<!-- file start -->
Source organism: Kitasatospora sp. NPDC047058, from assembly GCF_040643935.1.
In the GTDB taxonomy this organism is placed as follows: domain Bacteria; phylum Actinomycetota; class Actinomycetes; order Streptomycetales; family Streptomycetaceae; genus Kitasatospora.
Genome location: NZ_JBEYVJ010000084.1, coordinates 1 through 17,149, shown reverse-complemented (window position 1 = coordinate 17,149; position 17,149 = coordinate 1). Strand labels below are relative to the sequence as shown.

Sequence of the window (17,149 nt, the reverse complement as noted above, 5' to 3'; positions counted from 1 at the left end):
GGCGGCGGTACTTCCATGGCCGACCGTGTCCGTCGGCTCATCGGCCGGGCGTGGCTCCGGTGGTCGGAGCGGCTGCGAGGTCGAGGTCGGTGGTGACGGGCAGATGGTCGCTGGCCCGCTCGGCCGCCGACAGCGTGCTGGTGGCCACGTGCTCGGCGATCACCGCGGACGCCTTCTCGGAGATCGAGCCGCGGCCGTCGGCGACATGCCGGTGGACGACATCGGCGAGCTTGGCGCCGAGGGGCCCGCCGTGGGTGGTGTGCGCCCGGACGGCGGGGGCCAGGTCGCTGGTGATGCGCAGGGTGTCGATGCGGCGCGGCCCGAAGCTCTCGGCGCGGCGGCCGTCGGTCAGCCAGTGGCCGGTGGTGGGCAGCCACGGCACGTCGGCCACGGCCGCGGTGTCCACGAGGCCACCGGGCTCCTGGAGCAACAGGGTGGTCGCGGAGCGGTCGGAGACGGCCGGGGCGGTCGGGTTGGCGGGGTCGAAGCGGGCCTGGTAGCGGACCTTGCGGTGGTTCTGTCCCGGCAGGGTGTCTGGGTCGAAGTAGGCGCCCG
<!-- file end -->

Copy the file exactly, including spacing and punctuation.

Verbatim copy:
Source organism: Kitasatospora sp. NPDC047058, from assembly GCF_040643935.1.
In the GTDB taxonomy this organism is placed as follows: domain Bacteria; phylum Actinomycetota; class Actinomycetes; order Streptomycetales; family Streptomycetaceae; genus Kitasatospora.
Genome location: NZ_JBEYVJ010000084.1, coordinates 1 through 17,149, shown reverse-complemented (window position 1 = coordinate 17,149; position 17,149 = coordinate 1). Strand labels below are relative to the sequence as shown.

Sequence of the window (17,149 nt, the reverse complement as noted above, 5' to 3'; positions counted from 1 at the left end):
GGCGGCGGTACTTCCATGGCCGACCGTGTCCGTCGGCTCATCGGCCGGGCGTGGCTCCGGTGGTCGGAGCGGCTGCGAGGTCGAGGTCGGTGGTGACGGGCAGATGGTCGCTGGCCCGCTCGGCCGCCGACAGCGTGCTGGTGGCCACGTGCTCGGCGATCACCGCGGACGCCTTCTCGGAGATCGAGCCGCGGCCGTCGGCGACATGCCGGTGGACGACATCGGCGAGCTTGGCGCCGAGGGGCCCGCCGTGGGTGGTGTGCGCCCGGACGGCGGGGGCCAGGTCGCTGGTGATGCGCAGGGTGTCGATGCGGCGCGGCCCGAAGCTCTCGGCGCGGCGGCCGTCGGTCAGCCAGTGGCCGGTGGTGGGCAGCCACGGCACGTCGGCCACGGCCGCGGTGTCCACGAGGCCACCGGGCTCCTGGAGCAACAGGGTGGTCGCGGAGCGGTCGGAGACGGCCGGGGCGGTCGGGTTGGCGGGGTCGAAGCGGGCCTGGTAGCGGACCTTGCGGTGGTTCTGTCCCGGCAGGGTGTCTGGGTCGAAGTAGGCGCCCG